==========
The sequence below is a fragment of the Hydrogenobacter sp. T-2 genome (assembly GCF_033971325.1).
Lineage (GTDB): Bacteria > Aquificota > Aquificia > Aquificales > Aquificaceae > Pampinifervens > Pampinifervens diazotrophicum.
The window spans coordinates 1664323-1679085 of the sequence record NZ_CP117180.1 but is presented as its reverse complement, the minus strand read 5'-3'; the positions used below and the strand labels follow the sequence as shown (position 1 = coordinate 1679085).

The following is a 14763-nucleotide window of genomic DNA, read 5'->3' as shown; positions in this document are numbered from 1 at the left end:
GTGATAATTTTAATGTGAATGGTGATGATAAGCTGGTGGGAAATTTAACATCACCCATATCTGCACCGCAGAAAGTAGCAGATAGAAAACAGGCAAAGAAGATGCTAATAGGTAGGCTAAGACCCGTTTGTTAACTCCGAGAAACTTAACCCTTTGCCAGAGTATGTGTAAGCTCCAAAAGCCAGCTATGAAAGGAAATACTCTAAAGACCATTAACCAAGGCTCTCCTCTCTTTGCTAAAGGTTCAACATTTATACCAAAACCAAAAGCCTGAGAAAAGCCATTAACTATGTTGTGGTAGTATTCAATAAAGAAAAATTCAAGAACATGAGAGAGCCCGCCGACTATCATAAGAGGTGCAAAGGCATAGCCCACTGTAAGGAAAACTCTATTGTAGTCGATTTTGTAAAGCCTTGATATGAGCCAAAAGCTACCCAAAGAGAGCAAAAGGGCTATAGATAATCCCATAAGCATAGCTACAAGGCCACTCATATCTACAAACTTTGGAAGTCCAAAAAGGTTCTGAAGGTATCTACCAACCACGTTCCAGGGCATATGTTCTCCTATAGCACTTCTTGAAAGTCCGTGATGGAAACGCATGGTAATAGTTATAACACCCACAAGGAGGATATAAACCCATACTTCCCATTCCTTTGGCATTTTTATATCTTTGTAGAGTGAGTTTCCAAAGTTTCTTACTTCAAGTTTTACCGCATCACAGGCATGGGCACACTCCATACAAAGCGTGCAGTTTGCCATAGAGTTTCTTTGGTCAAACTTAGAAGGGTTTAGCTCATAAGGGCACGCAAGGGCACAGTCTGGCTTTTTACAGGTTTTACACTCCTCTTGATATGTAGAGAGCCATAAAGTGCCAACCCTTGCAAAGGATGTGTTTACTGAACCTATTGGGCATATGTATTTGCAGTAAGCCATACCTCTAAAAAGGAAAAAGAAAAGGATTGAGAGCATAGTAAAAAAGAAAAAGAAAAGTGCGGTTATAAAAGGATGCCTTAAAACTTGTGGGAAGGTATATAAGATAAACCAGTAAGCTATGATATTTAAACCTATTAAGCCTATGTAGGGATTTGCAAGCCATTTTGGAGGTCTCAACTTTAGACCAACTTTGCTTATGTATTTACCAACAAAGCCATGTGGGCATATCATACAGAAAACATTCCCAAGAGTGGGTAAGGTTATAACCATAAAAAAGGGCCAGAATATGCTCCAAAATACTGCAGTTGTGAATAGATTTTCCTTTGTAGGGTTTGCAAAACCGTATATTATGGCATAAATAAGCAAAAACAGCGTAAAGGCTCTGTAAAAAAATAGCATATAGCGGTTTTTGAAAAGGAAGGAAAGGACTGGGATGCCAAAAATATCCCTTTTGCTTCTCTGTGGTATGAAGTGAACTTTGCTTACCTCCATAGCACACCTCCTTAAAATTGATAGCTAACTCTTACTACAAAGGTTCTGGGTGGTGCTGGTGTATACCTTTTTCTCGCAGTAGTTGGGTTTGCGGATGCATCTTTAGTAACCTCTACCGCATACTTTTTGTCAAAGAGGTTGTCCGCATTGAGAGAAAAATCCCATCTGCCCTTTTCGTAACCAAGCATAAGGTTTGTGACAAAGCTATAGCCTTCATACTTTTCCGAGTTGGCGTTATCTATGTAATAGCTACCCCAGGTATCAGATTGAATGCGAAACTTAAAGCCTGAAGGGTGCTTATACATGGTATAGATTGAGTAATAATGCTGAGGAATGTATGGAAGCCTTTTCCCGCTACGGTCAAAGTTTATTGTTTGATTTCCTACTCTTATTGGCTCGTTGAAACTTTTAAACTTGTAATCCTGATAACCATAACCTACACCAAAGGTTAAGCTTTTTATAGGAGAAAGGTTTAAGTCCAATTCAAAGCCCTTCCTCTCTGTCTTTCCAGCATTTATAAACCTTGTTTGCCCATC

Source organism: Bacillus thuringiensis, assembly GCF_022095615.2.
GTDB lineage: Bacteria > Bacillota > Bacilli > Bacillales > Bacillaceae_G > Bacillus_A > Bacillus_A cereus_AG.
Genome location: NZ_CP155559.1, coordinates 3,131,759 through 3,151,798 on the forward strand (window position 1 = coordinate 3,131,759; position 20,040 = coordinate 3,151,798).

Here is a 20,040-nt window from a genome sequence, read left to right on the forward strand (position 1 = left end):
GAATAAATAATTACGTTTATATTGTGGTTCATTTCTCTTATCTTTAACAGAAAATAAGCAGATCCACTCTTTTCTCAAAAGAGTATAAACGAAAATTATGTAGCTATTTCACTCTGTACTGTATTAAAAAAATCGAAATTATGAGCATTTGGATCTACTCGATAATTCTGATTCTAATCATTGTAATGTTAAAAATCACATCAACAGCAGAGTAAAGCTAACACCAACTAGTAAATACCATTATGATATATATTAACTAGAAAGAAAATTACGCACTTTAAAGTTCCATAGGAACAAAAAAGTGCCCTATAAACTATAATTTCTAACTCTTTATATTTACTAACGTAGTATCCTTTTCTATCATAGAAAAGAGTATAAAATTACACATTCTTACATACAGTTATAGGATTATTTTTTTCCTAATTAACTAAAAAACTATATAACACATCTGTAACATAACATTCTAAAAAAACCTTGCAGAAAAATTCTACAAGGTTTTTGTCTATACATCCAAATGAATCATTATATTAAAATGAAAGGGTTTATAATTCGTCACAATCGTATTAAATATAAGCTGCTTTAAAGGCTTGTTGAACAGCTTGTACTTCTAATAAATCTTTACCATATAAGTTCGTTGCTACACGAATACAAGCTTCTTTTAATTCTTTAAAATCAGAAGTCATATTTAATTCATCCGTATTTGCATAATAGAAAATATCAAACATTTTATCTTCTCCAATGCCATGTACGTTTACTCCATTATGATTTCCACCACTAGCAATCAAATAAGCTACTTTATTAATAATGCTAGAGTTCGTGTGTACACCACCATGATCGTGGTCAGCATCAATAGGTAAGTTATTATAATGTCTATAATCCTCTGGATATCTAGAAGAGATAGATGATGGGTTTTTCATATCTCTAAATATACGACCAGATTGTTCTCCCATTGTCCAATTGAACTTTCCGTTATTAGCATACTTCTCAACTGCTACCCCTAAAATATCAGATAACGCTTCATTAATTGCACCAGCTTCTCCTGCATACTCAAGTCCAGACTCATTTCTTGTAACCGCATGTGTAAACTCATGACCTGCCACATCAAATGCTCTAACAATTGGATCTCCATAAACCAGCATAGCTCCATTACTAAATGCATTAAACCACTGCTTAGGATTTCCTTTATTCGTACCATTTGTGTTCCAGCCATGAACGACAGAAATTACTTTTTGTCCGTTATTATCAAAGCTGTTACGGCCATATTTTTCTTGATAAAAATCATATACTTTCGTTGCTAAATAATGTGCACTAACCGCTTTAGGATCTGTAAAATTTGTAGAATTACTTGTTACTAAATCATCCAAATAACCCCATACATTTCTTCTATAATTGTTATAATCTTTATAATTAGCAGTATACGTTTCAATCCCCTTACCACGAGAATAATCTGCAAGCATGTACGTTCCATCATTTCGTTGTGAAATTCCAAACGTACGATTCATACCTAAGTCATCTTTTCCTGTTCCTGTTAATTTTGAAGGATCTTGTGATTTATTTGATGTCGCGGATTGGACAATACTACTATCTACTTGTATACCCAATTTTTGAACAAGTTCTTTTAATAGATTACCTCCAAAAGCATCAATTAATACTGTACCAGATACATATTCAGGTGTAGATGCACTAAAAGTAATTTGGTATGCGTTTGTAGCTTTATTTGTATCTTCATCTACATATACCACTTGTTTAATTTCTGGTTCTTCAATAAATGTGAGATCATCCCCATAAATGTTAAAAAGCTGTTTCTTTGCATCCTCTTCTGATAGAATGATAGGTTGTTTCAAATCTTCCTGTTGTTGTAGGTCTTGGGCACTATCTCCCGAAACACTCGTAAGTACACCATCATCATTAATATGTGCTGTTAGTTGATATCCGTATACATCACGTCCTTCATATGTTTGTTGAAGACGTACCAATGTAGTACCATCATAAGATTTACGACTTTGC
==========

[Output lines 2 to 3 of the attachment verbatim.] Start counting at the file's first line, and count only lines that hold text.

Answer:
Lineage (GTDB): Bacteria > Aquificota > Aquificia > Aquificales > Aquificaceae > Pampinifervens > Pampinifervens diazotrophicum.
The window spans coordinates 1664323-1679085 of the sequence record NZ_CP117180.1 but is presented as its reverse complement, the minus strand read 5'-3'; the positions used below and the strand labels follow the sequence as shown (position 1 = coordinate 1679085).